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Renegade legislators seem to be a dying breed

If ever there was an example of autocratic leadership in the Florida Legislature, Senate Budget Committee Chairman JD Alexander provided it last week, using the public purse to take out his resentment of the University of South Florida for not embracing his plans for a new university in Polk County.

Democrats are irrelevant in Tallahassee, so what passes for the loyal opposition these days is a few Republican legislators occasionally willing to buck their leadership. Tampa Bay has long produced legislators with strong backbones and independent streaks — Sens. Paula Dockery, R-Lakeland, Mike Fasano, R-New Port Richey, Dennis Jones, R-Seminole, Ronda Storms, R-Valrico — come to mind in the Senate, but these days they look like an endangered breed.

Term limits will knock Dockery, Fasano and Jones out of office next year. Combined, they have nearly 70 years of legislative experience — the kind of institutional knowledge to give legislators the confidence and savvy to stand up for their principles even under intense pressure from legislative leaders.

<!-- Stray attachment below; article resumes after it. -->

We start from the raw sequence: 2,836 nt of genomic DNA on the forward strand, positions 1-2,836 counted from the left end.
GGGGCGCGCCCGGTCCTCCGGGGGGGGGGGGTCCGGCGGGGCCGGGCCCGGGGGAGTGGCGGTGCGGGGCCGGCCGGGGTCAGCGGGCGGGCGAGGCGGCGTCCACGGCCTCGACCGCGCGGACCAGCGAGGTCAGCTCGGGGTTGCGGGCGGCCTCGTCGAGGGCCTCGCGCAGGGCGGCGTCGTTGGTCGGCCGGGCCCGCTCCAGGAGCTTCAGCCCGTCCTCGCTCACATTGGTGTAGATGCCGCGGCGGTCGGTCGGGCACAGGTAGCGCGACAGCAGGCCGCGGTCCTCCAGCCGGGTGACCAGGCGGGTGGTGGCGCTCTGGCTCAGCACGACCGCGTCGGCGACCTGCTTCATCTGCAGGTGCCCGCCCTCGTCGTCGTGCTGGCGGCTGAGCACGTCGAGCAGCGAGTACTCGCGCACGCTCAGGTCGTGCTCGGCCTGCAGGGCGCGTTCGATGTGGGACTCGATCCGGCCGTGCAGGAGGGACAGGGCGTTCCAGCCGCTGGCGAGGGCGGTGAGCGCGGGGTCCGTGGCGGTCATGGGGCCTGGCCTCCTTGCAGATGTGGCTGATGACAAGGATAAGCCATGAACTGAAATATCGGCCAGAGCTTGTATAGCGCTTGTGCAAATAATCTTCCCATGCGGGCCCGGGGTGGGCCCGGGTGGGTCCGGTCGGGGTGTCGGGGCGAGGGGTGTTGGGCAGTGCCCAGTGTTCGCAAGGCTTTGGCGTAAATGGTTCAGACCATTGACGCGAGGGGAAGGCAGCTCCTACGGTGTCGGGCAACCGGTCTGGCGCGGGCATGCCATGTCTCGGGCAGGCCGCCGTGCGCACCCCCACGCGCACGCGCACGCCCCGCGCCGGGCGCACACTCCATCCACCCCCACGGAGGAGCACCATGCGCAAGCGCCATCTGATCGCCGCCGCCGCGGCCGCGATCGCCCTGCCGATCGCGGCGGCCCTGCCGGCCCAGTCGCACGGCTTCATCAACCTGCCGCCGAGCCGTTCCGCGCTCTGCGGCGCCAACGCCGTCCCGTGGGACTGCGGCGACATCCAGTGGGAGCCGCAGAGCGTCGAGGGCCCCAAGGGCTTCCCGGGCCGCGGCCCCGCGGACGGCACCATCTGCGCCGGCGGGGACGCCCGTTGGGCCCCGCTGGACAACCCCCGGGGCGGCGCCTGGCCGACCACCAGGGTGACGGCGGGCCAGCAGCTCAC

"I only hope that people who run for office will run for office thinking that their job is to represent the constituents that elected them and not to be a robot vote for leadership,'' Dockery said in a Political Connections interview airing today on Bay News 9 at 11 a.m. and 8 p.m.

"I wouldn't identify any of the three of us (Dockery, Jones and Fasano) as more independent-minded when we started in the process," Dockery said. "I think we were all solid, conservative Republicans, and it's the fact that the leadership has made this a top-down driven approach and that the Republican Party has moved to the right that we may seem independent. But we're actually very accurately voicing the concerns of our constituents, and our constituents are saying we want you to be good fiscal conservatives with our tax dollars."